Intraoperative evaluation of CI electrodes has been available for many years, although many CI centers have found testing to be unnecessary in routine cases. Such judgments have been based on a low overall rate of positive findings, a relatively high rate of false-positives (presumably due to air in the cochlea), extended anesthesia time, non-reimbursable audiology time, cost, the rarity of out-of-the-box failures, exposure to radiation, etc. However, the advent of very delicate electrodes, which may be susceptible to tip foldover (ICIT Surgeon’s Blog 8.28.17) suggests the need to re-evaluate the advisability of routine electrode evaluation.
Intra-operative evaluations consist of electrophysiological tests and X-ray imaging. The former include electrically evoked compound action potential (ECAP), electrical impedance (EI), and spread of excitation (SOE). ECAP is a measure of neural responses. EI can identify open circuits (high impedance) and short circuits (low impedance). SOE represents the location of the electrical field around each electrode and overlap suggests tip foldover. These tests are evaluated using reverse telemetry. Intraoperative ECoG is evolving and a number of X-ray imaging studies (plain films, fluoroscopy, 3-D rotational X-ray, CT scan, etc.) are used in evaluation of tip foldover.
Page, Murphy, Kennett, Trinidade et al. of the University of Arkansas for Medical Sciences1 recently reported that, based on ECAP and EI, a backup device was used in only 2 of 266 (0.8%) consecutive implants performed between 2010 and 2015. In one case, the backup device showed the same high impedances (open circuit) as the initial device but was left in place and worked normally post-op (probably due to resorption of air). The authors appropriately make a case against routine intraoperative electrophysiological testing of the CI electrodes used during the study period. However newer, more delicate perimodiolar electrode arrays were not evaluated and X-ray imaging was not routinely performed.
Zuniga, Rivas, Hedley-Williams, Gifford et al. of Vanderbilt University2 reported that foldover was associated with perimodiolar electrodes (5 of 6 cases) but was uncommon (<2%) in electrodes used prior to mid-2015. Some of their important findings regarding foldover:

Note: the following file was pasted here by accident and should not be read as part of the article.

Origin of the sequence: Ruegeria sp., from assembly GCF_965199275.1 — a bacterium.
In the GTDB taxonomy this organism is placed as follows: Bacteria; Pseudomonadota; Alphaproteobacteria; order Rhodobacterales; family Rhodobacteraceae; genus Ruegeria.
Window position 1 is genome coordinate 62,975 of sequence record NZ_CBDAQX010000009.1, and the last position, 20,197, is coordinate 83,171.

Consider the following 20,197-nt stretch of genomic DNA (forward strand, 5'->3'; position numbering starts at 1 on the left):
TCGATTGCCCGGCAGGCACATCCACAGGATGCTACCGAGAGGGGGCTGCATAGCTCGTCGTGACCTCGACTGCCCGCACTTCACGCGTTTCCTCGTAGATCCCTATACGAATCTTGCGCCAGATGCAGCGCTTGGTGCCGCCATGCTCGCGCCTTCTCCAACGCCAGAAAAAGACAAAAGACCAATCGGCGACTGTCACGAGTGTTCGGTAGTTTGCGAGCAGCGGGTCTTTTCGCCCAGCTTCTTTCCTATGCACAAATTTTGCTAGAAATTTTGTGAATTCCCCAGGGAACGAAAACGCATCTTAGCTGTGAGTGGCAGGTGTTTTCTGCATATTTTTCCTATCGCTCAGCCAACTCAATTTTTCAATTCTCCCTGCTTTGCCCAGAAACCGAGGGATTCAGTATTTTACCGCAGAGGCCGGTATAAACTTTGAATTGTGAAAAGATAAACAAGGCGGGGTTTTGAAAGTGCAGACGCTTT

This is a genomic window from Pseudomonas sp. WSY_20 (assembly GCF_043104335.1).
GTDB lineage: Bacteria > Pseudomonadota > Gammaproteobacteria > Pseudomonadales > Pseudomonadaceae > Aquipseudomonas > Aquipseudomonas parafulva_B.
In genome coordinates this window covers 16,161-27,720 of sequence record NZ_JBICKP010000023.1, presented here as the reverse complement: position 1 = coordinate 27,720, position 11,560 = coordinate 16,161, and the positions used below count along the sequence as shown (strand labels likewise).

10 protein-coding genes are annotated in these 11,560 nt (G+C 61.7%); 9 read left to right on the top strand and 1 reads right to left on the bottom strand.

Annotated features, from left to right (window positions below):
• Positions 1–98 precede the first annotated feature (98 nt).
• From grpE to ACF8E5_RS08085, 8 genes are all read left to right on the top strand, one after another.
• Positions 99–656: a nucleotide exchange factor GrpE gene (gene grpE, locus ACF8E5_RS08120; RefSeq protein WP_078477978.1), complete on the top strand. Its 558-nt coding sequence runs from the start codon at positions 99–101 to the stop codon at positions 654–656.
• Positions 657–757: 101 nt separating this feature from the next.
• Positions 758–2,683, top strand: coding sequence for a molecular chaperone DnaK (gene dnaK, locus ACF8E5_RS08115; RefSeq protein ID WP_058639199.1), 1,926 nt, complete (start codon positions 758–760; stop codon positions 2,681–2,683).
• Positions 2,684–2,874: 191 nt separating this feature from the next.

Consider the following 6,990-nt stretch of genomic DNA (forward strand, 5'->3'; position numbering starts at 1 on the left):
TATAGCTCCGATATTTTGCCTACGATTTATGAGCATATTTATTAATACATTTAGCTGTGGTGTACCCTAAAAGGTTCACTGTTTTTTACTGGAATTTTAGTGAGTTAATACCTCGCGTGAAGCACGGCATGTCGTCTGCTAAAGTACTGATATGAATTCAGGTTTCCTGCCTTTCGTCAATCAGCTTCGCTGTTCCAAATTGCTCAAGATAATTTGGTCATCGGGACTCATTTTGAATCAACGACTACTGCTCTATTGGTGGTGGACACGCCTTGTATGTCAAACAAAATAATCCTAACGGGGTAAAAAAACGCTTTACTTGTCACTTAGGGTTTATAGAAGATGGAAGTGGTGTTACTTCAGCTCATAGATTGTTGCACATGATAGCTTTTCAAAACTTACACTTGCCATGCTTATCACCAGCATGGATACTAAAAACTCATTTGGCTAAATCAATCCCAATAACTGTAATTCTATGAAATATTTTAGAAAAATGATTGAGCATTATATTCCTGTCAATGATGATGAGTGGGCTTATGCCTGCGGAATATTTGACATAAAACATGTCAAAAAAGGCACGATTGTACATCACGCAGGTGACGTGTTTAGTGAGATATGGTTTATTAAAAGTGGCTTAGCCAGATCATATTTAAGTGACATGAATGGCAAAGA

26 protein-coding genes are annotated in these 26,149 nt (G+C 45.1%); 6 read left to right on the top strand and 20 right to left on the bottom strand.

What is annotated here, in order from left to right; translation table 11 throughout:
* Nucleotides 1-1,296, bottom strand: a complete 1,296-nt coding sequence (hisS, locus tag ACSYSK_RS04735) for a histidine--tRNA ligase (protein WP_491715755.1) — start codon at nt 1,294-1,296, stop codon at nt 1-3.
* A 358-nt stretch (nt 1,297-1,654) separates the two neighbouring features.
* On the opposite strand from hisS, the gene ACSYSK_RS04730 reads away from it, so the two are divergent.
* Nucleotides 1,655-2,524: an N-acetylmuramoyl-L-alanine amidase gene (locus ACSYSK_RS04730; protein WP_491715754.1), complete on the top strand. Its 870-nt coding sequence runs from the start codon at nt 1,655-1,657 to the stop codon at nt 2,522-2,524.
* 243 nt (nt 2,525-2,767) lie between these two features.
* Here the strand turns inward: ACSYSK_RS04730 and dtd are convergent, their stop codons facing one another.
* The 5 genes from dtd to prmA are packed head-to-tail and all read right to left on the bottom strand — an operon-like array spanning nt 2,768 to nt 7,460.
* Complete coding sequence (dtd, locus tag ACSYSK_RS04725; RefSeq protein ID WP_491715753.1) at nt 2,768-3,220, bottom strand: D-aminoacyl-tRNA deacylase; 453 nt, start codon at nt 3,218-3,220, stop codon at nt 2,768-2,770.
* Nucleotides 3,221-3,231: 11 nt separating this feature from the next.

Garaycochea, Manrique-Huarte and Manrique3 report failure of ECAP and EI to identify tip foldover with a newer perimodiolar array. Like Zuniga et al2, diagnosis was made by X-ray imaging. It appears that intraoperative imaging has a higher predictive value for foldover and may be less expensive than electrophysiology (the cost of an audiologist’s time.)
Tip foldover appears to be more common in perimodiolar electrodes. Although many CI surgeons agreed that intraoperative electrode evaluation may have been unnecessary using previous electrodes, it may be time to reconsider that decision when implanting very delicate perimodiolar electrodes. At this time, X-ray imaging appears to have higher predictive value in identifying rollover. Further study is called for to determine the actual rate of tip foldover in newer arrays.
1. Page JC, Murphy L, Kennett S, Trinidade A, Frank R, Cox M, Dornhoffer JL. The influence of intraoperative testing on surgical decision making during cochlear implantation. Otol Neurotol 2017 38(8): 1092-1096.
2. Zuniga GM, Rivas A, Hedley-Williams A, Gifford RH, Dwyer R, Dawant BM, et al. Tip foldover in cochlear implantation: Case series. Otol Neurotol 2017 38:199-206.
3. Garaycochea O, Manrique-Huarte R, Manrique M. Intra-operative radiological diagnosis of a tip roll-over electrode array displacement using fluoroscopy, when electrophysiological testing is normal: the importance of both techniques in cochlear implant surgery. Braz J Otorhinolaryngol. 2017. http://dx.doi.org/10.1016/j.bjorl.2017.05.003